So You Think You Can Dance
Top 6 Performances, Take Two

Episode Report Card
Joe R: B | Grade It Now!
Maybe I Was Afraid Before

Jose draws hip-hop, because I guess this is the season of everybody getting to dance their own style. He's paired with Comfort, obvs, on a routine by Marty Kudelka and Dana Wilson. It's all about Jose trying to pick up Comfort at a club, but there's a cool retro vibe to the costumes and the song ("Try a Little Tenderness"). Much like the Tyce routine, there doesn't seem to be much to this, but I have to say that's about as cute and flirty as I've ever seen Comfort. Nigel -- after making some kind of reference to The Color Purple that's so weird even Comfort has to be like "check yourself" -- picks apart Jose's loosey-goosey (some might say lazy?) performance. He's just not getting much better. Toni sticks up for Jose, because she hasn't gotten to do that yet this season. Mia gets back to the point: there was no swag to Jose's performance. Adam's still trying to hand out pointers, this time saying Jose should have tapped into the "intention" of the piece, which is kind of a Mia way of saying "get into character, friend."

Lauren draws Broadway and is paired with Allison. Which is adorable and all, but we already have so few opportunities to see the male all-stars this season (whither Ade??), I'm kind of crestfallen at this pick. Or as crestfallen as one can be when they're about to watch Allison dance. Yet another Damn Yankees routine, as the girls get pinstripes on their vest-and-hot-pants ensembles. I feel like a broken record on this issue, but: it's Tyce. It's boring. Are both dancers standing side-by-side and pretty much ignoring each other? Yes. It's just so dull. Adam has no complaints, and neither does Mia, who once again calls Lauren her favorite girl, har har. "Is it the most memorable piece in the season? No." THANK YOU, MIA! Toni loved the sexiness and she compliments Lauren's facial control. Nigel then proceeds to lose his damn mind, saying of the girl-girl pair that it's "the first time we've ever seen it on American Idol this season." Doesn't even notice the Freudian slip until Cat calls him on it. Nigel has the grace to acknowledge that the other show has been on his mind lately. Then he predicts that Lauren will be in the finale, which is a stupid thing to "predict" when you're the one deciding who sticks around from week to week.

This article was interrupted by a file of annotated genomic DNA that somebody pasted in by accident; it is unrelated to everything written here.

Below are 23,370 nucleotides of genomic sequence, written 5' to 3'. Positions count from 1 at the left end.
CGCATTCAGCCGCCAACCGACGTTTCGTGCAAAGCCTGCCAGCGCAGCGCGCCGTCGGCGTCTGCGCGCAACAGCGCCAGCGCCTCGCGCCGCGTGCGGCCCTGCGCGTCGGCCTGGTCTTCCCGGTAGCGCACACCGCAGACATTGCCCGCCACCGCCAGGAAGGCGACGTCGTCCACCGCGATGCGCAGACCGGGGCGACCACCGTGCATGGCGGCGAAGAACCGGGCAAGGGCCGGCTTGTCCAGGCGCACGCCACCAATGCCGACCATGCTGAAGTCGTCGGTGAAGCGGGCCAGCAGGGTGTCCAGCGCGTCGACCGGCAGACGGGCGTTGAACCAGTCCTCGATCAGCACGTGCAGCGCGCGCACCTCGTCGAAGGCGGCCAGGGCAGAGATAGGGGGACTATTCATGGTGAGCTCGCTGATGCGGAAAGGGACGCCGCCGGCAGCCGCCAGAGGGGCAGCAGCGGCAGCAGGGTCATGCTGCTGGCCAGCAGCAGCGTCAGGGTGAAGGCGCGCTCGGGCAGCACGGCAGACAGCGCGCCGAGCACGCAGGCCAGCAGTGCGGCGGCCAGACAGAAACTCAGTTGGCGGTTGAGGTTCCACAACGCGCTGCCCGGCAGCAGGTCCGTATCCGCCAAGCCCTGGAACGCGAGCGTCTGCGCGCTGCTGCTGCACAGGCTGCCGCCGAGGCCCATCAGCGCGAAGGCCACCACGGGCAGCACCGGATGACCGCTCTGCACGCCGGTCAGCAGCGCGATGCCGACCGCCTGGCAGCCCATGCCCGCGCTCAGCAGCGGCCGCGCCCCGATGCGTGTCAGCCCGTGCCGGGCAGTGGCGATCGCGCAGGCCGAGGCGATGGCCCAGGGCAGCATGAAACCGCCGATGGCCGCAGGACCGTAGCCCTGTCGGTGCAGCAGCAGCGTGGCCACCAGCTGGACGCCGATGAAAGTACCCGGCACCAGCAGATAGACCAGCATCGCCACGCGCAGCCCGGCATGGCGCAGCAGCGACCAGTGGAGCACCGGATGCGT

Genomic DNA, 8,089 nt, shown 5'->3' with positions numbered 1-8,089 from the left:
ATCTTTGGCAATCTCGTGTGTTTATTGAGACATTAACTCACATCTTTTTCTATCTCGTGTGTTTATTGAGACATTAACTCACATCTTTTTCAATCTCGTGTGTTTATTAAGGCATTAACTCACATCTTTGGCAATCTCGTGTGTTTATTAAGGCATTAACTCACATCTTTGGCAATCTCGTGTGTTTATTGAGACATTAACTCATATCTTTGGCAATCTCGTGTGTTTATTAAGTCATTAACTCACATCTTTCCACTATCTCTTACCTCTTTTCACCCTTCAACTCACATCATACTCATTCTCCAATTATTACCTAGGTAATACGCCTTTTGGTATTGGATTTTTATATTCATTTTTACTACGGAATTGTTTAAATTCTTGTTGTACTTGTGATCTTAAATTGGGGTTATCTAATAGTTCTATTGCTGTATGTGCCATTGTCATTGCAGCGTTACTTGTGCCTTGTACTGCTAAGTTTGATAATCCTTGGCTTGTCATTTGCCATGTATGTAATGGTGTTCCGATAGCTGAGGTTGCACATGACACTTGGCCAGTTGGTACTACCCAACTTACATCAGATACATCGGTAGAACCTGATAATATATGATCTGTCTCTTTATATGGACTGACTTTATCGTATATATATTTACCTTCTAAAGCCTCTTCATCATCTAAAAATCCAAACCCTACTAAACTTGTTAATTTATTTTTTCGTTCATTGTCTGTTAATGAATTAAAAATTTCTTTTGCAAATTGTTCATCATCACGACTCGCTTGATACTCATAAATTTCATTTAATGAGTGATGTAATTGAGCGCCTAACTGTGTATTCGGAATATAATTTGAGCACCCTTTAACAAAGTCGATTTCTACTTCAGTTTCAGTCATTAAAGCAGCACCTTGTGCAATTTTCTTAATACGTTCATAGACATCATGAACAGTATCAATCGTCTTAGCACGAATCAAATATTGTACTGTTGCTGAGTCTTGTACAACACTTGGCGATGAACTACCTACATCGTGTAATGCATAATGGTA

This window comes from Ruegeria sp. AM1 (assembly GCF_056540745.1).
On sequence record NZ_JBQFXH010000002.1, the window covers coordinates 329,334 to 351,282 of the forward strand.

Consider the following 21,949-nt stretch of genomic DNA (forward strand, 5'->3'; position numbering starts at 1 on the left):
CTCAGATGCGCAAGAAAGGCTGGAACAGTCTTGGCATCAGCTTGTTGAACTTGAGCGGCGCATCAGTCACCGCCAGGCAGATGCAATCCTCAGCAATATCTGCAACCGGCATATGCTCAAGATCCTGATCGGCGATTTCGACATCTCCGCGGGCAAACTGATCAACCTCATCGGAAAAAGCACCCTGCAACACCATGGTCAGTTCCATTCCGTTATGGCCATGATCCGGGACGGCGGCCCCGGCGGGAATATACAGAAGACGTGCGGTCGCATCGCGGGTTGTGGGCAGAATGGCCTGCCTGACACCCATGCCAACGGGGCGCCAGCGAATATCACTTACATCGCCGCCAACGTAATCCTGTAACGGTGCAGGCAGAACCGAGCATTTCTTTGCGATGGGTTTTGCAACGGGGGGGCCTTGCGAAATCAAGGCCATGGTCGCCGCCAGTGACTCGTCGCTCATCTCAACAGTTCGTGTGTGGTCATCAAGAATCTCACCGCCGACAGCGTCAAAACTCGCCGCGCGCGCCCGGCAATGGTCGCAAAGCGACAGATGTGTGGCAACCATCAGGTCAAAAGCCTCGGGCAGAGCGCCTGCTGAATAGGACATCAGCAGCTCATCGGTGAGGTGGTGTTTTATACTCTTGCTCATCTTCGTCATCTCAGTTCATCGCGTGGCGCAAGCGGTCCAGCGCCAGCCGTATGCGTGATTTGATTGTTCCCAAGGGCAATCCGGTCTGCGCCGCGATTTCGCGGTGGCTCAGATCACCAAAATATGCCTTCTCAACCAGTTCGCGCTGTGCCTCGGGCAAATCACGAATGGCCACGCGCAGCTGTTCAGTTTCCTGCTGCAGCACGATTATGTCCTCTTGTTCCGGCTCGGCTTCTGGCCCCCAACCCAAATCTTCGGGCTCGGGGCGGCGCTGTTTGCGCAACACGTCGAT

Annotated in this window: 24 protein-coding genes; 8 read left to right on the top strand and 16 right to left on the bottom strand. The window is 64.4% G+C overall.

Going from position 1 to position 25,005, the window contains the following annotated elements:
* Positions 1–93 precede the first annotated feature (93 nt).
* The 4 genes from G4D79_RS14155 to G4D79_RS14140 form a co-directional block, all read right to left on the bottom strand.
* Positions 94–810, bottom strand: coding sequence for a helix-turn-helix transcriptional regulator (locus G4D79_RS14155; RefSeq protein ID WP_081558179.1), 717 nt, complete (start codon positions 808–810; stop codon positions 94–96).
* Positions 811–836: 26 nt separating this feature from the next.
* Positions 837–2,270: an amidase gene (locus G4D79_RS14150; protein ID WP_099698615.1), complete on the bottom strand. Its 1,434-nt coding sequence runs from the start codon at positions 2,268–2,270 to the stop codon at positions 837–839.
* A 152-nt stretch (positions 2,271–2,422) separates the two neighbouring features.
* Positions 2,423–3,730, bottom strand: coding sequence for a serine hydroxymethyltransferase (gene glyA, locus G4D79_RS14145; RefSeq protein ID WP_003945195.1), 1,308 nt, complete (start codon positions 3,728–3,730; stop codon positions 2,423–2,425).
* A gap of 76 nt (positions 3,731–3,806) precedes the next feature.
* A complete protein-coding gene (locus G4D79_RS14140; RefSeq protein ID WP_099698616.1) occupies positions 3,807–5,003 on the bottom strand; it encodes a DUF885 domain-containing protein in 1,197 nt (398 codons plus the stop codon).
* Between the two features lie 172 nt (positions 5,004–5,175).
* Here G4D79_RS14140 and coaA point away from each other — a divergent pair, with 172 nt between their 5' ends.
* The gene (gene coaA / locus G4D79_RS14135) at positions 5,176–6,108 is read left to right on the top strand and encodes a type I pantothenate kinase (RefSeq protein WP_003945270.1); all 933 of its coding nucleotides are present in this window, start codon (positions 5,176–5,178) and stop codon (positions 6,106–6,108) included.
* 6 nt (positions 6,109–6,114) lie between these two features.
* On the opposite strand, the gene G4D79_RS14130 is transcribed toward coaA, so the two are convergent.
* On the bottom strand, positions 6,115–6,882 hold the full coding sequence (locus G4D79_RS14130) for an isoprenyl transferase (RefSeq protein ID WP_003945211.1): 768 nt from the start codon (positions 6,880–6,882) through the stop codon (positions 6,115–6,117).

Billy gets contemporary and is partnered with Ade (THERE he is!) for a Stacey Tookey creation. The theme is, essentially, Rich Man, Poor Man (Ade's the former, Billy the latter). The music is "Mad World," though thankfully not the Adam Lambert version. Though, honestly, after following the James Franco arc on General Hospital, I'm not sure I'm ready for this song in any iteration yet. I know I give Tookey a hard time, but I have to hand it to her on this: the choreo is interesting and inventive. Billy and Ade start off basically in two separate worlds in terms of their respective movements, until they come face to face, which is followed by alternating synchronous movement and dance-fight struggling. Ade tries to lift Billy up, Billy thrashes against him, and the piece ends with Ade backing up and turning his back on Billy. The concept is only heightened by Ade and Billy, who share a quality of movement that feels 100% spontaneous and unrehearsed at all times. Billy even danced the first third with a knit cap over his eyes. Skills!

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So You Think You Can Dance




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